The SSD is a patriot one I had spare - 120GB. I looked on their website to upgrade firmware on it, but couldn't see anything.

I have tried to update the BIOS/ UEFI - but the download for the CD ISO will not 'burn' to the USB using rufus or etcher - they both say the image isn't bootable...

not having much luck!

oldfred
October 8th, 2019, 06:41 PM
Usually with UEFI there are 3 ways to install UEFI updates.
1. From Windows
2. Directly from UEFI using update file on a FAT32 partition.
3. DOS bootable (FAT32) flash drive with an executeable to upload update file.

I normally use 2 with my Linux systems.

Boot-Repair can do some repairs on UEFI systems, but all it really is doing is re-installing grub. And with UEFI you need to know if flash drive and then Boot-Repair is in UEFI or BIOS boot mode. It may default to installing or trying to install wrong version of grub.b There is grub-pc for BIOS and grub0efi-amd64 for 64 bit UEFI PC systems.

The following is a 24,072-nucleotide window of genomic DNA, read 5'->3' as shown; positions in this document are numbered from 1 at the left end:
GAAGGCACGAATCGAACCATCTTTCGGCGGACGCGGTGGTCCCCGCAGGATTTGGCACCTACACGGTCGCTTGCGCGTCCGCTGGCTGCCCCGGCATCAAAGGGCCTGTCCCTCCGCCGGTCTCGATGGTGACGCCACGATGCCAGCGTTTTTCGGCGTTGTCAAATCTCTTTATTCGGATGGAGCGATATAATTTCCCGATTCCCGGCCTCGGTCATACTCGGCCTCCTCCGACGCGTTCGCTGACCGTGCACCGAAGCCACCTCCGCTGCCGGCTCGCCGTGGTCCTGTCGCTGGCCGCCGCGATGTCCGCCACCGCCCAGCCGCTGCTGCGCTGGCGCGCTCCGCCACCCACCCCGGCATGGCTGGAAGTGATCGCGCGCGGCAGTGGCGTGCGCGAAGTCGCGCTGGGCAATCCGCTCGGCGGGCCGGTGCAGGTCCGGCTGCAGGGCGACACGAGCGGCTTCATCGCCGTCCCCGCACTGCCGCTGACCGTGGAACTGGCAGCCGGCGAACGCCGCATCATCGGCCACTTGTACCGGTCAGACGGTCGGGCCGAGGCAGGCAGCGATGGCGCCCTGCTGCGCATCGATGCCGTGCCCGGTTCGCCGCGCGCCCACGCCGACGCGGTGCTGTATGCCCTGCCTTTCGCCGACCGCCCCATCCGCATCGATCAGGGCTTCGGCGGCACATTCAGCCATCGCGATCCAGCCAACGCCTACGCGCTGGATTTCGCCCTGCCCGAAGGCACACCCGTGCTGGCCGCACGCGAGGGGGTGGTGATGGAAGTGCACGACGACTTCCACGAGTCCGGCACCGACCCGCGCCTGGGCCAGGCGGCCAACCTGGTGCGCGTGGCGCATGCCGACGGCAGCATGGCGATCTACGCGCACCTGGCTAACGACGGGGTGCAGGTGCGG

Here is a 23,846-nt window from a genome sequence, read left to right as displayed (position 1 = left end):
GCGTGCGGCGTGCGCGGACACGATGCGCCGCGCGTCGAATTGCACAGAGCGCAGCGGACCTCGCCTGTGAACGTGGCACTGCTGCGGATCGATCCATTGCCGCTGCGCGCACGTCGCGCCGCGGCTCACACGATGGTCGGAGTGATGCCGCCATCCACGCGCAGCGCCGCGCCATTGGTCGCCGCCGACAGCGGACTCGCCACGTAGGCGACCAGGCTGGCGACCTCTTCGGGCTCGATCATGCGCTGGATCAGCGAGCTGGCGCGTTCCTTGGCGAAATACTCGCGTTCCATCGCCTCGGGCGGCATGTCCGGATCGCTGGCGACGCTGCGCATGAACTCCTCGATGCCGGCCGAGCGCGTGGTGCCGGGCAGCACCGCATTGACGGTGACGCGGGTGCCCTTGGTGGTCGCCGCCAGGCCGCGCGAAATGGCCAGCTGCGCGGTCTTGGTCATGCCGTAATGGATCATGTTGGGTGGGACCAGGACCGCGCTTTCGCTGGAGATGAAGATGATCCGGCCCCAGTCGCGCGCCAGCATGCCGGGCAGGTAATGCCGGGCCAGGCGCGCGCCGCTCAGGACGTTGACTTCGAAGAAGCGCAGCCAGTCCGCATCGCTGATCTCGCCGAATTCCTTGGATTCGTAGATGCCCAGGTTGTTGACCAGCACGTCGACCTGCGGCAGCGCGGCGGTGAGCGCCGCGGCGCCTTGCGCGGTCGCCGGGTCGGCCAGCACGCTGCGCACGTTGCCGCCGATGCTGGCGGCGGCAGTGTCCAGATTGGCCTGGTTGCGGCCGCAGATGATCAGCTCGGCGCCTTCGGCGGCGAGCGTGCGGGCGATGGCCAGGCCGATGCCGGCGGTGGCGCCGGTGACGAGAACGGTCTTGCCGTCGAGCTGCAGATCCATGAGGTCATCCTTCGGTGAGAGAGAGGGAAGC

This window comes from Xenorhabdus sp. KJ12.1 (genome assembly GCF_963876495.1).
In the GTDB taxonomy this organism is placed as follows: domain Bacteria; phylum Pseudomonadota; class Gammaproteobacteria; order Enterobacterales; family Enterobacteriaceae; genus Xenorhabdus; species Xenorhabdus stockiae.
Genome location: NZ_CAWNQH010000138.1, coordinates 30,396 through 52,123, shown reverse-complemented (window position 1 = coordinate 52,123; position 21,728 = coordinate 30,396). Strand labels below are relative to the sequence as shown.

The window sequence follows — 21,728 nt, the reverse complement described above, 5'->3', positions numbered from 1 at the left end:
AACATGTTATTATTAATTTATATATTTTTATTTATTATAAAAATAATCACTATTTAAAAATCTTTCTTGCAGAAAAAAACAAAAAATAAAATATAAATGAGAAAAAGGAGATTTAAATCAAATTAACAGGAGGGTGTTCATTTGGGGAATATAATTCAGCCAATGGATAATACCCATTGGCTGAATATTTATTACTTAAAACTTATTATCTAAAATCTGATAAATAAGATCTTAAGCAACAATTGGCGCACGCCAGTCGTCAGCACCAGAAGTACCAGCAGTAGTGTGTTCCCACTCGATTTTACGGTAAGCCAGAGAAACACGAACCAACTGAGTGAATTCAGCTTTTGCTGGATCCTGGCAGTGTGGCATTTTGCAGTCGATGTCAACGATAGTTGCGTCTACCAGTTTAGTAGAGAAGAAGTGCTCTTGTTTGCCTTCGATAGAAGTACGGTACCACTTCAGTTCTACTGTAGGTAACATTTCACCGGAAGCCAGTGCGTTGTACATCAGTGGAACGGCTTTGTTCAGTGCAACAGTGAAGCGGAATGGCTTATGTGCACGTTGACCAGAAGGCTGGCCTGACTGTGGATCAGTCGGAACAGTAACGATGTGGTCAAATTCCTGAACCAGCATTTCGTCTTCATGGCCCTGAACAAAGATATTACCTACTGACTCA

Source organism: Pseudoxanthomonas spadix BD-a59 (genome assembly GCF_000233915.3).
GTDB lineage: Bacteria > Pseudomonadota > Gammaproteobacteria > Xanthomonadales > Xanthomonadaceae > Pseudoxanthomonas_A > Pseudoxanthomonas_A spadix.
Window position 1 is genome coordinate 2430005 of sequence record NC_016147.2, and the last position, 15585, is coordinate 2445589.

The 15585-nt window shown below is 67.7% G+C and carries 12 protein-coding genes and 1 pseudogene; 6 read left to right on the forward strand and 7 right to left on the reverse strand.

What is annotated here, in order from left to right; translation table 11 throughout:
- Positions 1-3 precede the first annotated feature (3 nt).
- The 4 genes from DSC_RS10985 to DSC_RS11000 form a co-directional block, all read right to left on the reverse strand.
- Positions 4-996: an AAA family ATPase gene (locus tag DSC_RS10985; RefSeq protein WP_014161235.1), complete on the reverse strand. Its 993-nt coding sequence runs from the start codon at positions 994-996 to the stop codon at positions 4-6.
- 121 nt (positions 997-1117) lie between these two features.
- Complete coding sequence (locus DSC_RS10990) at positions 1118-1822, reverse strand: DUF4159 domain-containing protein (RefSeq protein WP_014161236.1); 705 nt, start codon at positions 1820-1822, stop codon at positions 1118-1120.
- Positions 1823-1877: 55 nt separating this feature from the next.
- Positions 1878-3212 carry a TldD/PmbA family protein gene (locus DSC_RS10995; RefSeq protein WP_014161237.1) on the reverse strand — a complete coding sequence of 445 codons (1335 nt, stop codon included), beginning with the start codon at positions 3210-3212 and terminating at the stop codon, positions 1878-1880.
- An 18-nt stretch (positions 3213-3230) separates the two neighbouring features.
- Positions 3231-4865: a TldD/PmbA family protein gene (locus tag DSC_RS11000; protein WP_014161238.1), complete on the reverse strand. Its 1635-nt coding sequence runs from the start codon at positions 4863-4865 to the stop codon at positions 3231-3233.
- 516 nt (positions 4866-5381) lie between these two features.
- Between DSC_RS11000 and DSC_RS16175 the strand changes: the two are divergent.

robt800
October 8th, 2019, 08:09 PM
Well - how frustrating!!!

BUT - got there in the end...

I created a DOS bootable USB with the UEFI update - but the system would not boot it!!! so I changed a setting in the BIOS - CSM (Compatibility support module) - enabled it. This allowed me to boot from the USB, but interestingly the SSD drive were listed in the boot options! I ran the UEFI update, but I already had the latest version.

So rebooted tried the ubuntu again and IT INSTALLED!!!

thanks for the pointers - glad to get there eventually!